Apart from involvement in the cleanup projects, being members of the Let’s Do It programme also meant forming good collaboration with other environmental organisations, and last November it gave the opportunity to study startup experiences in other countries, especially the US, Slovenia and Ukraine. The best experiences were encountered in Slovenia and Ukraine, and with Ukrainian people being socially very close to our people, according to Samir, the Ukrainian model found its way to Azerbaijan in the form of Green Baku, a commercial startup for the ecological stationery world.
The model was simple, to collect used paper and newspapers, give it to the factory, then buy the already recycled paper and produce something from it.
Samir explains: We analyzed our market in Azerbaijan, and found out that there are two recycling factories in the country, Temiz Sheher (Clean City –Ed.), where trash is burnt to produce energy and Azersun.
Initially, Green Baku was cooperating with Temiz Sheher, but due to the fact that burning also harms the ecology, they switched to the second factory, Azersun.
It has two active industrial sites, one in Sumqayit, Azerbaijan’s industrial city, and in Darnagul. It is the biggest company and all the recycled paper is produced for their own use. They have a huge project with IDEA (International Dialogue for Environmental Action - Ed.) and ASAN Xidmet (State Agency for the Public Service and Social Innovations - Ed.). The latter involves organising paper collection from all ASAN offices in Baku and the regions resulting in 5-10 tonnes of paper each month.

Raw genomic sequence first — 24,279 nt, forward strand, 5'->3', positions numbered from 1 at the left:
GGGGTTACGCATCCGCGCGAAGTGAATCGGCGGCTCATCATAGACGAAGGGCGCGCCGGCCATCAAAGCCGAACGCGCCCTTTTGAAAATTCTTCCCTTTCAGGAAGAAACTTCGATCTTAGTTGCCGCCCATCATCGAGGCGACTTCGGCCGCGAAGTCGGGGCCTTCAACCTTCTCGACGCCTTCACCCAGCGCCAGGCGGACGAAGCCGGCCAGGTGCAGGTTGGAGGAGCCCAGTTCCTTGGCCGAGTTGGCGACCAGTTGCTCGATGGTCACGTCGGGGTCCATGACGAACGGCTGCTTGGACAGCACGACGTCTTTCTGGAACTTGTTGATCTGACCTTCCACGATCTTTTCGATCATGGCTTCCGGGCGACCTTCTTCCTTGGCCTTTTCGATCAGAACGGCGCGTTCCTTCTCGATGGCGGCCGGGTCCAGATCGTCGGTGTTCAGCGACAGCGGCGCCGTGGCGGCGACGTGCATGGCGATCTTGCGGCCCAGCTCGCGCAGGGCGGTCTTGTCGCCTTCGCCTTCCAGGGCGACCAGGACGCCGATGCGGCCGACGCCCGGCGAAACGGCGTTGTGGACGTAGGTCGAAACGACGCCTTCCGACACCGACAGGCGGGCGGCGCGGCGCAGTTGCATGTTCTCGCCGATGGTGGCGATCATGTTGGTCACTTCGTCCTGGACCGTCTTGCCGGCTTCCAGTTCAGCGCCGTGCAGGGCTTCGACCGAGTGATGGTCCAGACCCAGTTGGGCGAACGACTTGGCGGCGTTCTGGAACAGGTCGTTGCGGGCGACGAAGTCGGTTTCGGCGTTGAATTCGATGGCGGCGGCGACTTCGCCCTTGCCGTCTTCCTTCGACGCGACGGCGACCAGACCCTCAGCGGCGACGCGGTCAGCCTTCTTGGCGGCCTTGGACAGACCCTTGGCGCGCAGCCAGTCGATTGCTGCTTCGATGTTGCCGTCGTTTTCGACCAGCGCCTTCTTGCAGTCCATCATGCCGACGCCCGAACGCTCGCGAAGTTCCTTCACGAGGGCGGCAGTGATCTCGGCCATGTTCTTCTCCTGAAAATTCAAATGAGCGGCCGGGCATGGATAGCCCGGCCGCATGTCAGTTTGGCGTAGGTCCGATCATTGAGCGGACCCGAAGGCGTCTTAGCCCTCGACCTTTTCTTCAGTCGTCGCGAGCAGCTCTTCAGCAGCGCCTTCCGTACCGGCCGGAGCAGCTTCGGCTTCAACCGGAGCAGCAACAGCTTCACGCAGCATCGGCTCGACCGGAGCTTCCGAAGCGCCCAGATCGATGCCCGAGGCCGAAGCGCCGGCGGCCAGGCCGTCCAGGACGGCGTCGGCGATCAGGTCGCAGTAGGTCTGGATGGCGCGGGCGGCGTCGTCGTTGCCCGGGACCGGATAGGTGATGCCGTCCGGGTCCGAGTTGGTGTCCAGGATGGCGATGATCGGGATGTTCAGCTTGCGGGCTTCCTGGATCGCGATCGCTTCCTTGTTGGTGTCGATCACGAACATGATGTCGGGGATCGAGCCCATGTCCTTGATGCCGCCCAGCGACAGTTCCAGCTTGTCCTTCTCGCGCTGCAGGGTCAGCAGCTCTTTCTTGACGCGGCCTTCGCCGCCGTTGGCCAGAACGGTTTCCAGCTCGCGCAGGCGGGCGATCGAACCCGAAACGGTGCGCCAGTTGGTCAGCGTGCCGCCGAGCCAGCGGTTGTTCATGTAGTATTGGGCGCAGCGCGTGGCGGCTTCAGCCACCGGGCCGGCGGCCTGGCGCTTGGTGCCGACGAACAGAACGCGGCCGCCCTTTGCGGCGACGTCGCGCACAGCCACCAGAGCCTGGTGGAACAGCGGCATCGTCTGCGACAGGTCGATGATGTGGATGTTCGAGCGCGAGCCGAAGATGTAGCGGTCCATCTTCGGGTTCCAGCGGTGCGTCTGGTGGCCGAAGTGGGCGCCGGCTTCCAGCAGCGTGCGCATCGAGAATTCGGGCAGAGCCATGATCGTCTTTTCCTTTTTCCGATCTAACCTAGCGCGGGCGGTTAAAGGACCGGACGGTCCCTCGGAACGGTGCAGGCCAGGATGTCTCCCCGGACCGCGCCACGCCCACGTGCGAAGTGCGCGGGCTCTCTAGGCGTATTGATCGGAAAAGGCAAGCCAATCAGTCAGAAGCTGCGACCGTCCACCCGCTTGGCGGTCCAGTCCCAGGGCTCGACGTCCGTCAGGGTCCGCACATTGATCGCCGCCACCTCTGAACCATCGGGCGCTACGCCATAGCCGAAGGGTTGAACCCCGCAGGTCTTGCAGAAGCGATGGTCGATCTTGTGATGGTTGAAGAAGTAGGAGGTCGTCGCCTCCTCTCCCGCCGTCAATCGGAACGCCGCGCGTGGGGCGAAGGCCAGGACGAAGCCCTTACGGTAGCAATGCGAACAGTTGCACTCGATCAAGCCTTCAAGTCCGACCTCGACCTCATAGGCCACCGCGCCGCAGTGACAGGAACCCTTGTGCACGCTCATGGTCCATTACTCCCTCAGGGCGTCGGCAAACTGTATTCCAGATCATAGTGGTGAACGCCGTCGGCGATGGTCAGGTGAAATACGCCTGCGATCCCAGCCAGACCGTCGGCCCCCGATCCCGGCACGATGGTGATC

The used paper collection initiative is not very broad and takes place only in big stores like Bazar and Rahat Market. There are also special consultants sporadically visiting offices where they talk about the project and place a box which they retrieve when it gets full. But Azersun admittedly has a lazy strategy, because the production is mainly for its own needs and they don’t use most of the paper they receive to satisfy them.
That’s why for us it was perfect. We made a deal to buy part of that paper, sometimes even organising our own events collecting paper for the production, says Samir.
At the moment, Green Baku is the first and only such client for the factory, which has a production capacity of 100 tonnes. Of course a significantly lesser amount of paper is being produced, since there is little interest yet in recycled paper. And it is because of this low demand that the factory doesn’t have every paper type and the quality varies. The team is trying to be flexible and find mutually beneficial solutions for each side but at the same time the product has to appeal to the market. Bigger roundups should lead to increased interest from a factory to work on a new strategy for recycling and improving paper quality.
It is also important to note that, as Samir says, all the paper in Azerbaijan is imported, and building more facilities and producing recycled paper would mean importing less paper and producing more employment opportunities for Azerbaijanis. Both potentials are economically beneficial for our country, especially considering the fact that if recycled paper is bought in tonnes rather than in small quantities, it is cheaper than ordinary paper. There is undoubtedly an economic argument here, since instead of paying people in Russia, we could employ Azerbaijanis in the existing factories in the country.
Entering the ecological stationary world
Upon the proclamation of 2010 as a year of ecology in Azerbaijan, Green Baku started its activity. It is important to mention that the young members of this team really did put a lot of thought into the project. They don’t claim to be ecology specialists, but they have a passion for the environment and are specialising in a variety of other professions which, brought together in this union, can greatly benefit the cause.